<strong style="font-size: 1.4rem;">The Scenery: Laos has extremely diverse scenery. The jungles and mountains around Luang Nam Tha were beautiful to trek through, the karsts of Vang Vieng were one of the best morning views we could have woken up to, the waterfalls of Tad Lo provided a calming sound that put us to sleep every night and the 4,000 islands that are scattered along the ever-present Mekong River is as relaxed as it gets. There isn't an ocean, but there is pretty much anything else you could want (other than snow).

<strong style="font-size: 1.4rem;">Being a Falang: Tourism isn't necessarily a new industry in Laos but it is definitely growing at an impeccable rate right now. The locals haven't all found a balance of “good for me, good for you” yet. While we had expected Laos to be the cheapest country we travelled through on our trip we were surprised to see how many times we felt we were being over-charged (in comparison to other Asian countries, not Western prices). Prices vary all over the country; sometimes we would be happy with a quoted price, other times we found them completely outrageous. We dealt with it by bartering politely. If we couldn't come to an agreement we would continue on to find another person looking to make a better deal (and there was usually someone else willing to do so).

<strong style="font-size: 1.4rem;">Buses and Tuk-Tuks: We found an interesting bus/tuk-tuk relationship everywhere we went. On our way into Vang Vieng the bus driver stopped 5 minutes before getting into town and told us we would have to pay an extra 10,000 Kip/person (there were at least 12 people on the bus) if we wanted to get dropped off in town rather than at the bus station (that was passed town). The bus made a general agreement and said yes. However, when we got off the bus we just walked away. The driver approached us and asked for the money, when we said we weren't paying it since we paid for a ticket to the city centre he said “okay I will tell my boss” - we could tell there was someone else making him ask for the money and he didn't want an argument. We paid 40,000 Kip to get from Vientiane to Tha Khaek. The bus stopped at the main intersection in town but we (falang) weren't allowed to get off the bus. A couple of kilometers down the road we were dropped at the bus station where the tuk-tuk drivers tried to charge us another 40,000 Kip to get back into town. When we went to Pakse we were only going through so needed to get to the bus station. At one point the bus driver stopped at a place where tuk-tuks were waiting and said “Pakse. Town centre” so all the falang got off. Since we insisted on not getting off the bus (and had been through this sort of thing before) we continued into the actual town centre. The bus made a number of stops letting locals off the bus before taking us to the bus station. There is no reason why a person should have to pay more money than agreed on but the Laos bus drivers and tuk-tuk drivers have figured out another way to take advantage of travellers who are usually too kind to argue or aren't worried about a few extra bucks. We also found the tuk-tuk fees to be fairly expensive as a whole. We can get pretty much anywhere in Cambodia for $1/person, the starting rate in Laos was usually $1.50-$2 and many cities have its own “tuk-tuk mafia” with set prices so you can't find anyone working for less. It was very frustrating for us which is why we rented bicycles so often or just walked a bit more to save some money.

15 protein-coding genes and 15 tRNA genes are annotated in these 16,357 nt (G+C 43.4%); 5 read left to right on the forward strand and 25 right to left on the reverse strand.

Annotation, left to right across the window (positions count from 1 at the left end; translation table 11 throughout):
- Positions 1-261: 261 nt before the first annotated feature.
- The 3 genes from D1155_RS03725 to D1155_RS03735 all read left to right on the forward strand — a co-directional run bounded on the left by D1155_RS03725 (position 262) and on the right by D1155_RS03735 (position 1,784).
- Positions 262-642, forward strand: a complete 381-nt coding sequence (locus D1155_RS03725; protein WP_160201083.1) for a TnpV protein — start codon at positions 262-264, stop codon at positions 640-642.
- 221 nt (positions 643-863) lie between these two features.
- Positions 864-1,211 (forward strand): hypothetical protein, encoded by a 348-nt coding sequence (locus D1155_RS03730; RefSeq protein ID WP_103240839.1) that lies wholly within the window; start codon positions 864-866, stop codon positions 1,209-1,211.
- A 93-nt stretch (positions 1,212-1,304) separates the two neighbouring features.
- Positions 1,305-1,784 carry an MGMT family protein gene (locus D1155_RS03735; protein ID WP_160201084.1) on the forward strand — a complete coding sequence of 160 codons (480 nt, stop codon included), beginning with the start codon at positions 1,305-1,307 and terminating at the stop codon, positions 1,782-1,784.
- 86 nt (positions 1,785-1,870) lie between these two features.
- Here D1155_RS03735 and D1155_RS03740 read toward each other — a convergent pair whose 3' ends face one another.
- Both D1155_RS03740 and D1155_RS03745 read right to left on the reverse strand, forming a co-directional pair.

<strong style="font-size: 1.4rem;">Laos compared to neighbour countries: We found the people to be most like Cambodians (extremely welcoming and friendly) but they way they do business was more Thai (hard sellers generally willing to make a good deal without being too pushy). When it came to minority villages or scenery we saw reminders of nearby countries everywhere (depending on the region there was many Chinese, Vietnamese or Thai influences). We could always tell which border we were closest to by signs, clothing and cuisine. Amazingly, Laos has held onto a lot of it's own culture despite being squished between 5 other countries.

In Laos we found ourselves living like the locals. We moved at a snails pace and took each day at a time. We drank with ice cubes in our beer and bought lao lao (cheap local spirit) in a bag from a store/shack. We got covered in dust most days whether we were walking around or on a bus. Looking back there are very few complaints we can make about Laos, for the most part it was a completely spectacular country. We loved it and would recommend that other travellers get there as soon as possible before it changes too much.

xoxo Ty+Becs


Tot: 2.577s; Tpl: 0.052s; cc: 11; qc: 50; dbt: 0.0425s; 2; m:saturn w:www (; sld: 1; ; mem: 1.4mb